The 77-floor Chrysler Building makes most other skyscrapers look like uptight geeks. Designed by Willian Van Alen in 1930, it's a dramatic fusion of art deco and Gothic aesthetics, adorned with stern steel eagles and topped by a spire that screams Bride of Frankenstein. The building was constructed as the headquarters for Walter P Chrysler and his automobile empire. Unable to compete on the production line with bigger rivals Ford and General Motors, Chrysler decided to trump them on the skyline. More than 80 years on, Chrysler's ambitious $15 million statement remains one of New York's most poignant symbols.
Although the Chrysler Building has no restaurant or observation deck, its lobby is a lavish consolation prize.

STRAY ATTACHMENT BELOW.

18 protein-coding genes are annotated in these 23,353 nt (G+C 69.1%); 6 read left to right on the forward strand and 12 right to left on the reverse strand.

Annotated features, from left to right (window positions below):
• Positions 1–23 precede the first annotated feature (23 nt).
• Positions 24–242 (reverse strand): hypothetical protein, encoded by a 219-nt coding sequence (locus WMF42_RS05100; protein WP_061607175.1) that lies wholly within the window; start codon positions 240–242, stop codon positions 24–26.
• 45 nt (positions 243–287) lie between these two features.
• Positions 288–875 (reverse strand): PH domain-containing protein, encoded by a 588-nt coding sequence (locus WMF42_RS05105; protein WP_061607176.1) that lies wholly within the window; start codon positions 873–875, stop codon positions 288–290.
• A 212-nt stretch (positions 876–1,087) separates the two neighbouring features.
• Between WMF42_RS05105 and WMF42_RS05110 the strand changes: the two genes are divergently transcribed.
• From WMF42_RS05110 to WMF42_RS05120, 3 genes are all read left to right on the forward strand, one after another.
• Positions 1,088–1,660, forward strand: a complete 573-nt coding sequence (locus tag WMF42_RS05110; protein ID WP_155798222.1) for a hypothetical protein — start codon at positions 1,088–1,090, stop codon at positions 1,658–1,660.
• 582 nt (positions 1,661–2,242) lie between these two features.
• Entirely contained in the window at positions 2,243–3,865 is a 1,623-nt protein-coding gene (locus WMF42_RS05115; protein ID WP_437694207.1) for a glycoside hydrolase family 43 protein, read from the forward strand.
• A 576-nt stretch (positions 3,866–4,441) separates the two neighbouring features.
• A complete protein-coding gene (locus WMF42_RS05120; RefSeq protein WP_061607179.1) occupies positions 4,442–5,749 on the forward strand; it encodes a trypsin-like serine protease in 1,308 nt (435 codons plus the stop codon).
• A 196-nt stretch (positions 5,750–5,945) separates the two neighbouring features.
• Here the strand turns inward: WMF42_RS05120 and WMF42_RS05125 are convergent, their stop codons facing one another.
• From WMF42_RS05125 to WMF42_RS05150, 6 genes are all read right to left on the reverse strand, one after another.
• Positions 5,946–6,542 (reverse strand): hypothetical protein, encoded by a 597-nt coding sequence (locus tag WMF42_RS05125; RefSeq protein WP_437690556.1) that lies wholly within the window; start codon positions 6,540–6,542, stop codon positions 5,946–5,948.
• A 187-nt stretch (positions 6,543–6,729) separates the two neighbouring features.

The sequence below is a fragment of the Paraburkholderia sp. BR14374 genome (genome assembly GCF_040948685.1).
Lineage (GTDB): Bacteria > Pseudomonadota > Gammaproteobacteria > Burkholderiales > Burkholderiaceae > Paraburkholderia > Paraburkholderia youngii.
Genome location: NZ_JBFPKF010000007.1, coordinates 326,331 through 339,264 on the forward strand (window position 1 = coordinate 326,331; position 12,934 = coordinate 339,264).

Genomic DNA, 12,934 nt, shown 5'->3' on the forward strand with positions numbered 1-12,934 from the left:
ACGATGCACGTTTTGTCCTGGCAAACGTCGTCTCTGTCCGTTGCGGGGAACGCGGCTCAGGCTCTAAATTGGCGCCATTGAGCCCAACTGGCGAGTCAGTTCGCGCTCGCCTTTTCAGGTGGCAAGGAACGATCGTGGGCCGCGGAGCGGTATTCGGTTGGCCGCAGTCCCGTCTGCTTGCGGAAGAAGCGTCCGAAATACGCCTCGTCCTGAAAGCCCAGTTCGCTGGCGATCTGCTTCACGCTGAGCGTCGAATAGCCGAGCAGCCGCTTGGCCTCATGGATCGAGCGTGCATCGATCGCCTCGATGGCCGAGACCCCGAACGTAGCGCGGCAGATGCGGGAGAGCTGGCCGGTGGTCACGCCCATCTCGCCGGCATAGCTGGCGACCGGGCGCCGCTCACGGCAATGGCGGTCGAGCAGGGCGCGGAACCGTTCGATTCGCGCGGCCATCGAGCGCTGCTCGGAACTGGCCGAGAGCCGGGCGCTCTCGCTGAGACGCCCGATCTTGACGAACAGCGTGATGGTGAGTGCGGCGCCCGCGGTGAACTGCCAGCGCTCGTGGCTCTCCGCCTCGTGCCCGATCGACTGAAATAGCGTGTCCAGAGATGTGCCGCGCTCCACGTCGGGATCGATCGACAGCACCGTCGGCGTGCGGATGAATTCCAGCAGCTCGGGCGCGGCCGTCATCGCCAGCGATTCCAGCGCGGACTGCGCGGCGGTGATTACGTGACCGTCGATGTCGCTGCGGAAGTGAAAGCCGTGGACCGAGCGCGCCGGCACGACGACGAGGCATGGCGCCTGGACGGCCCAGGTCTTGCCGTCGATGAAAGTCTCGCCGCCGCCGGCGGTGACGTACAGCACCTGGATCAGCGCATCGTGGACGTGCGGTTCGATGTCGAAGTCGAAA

For a great view of the Chrysler Building, head to the corner of Third Ave and 44th St, from where you can appreciate the building's slimline profile, gargoyles and spire in one hit. If you have binoculars, bring them for a close-up view of the facade's detailing, which includes basket-weave motifs and a band of abstract automobiles. Alternatively, head to the top of the Chrysler Building's taller rival, the Empire State Building, where pay-per-view telescopes will get you up close and personal with that gleaming steel spire.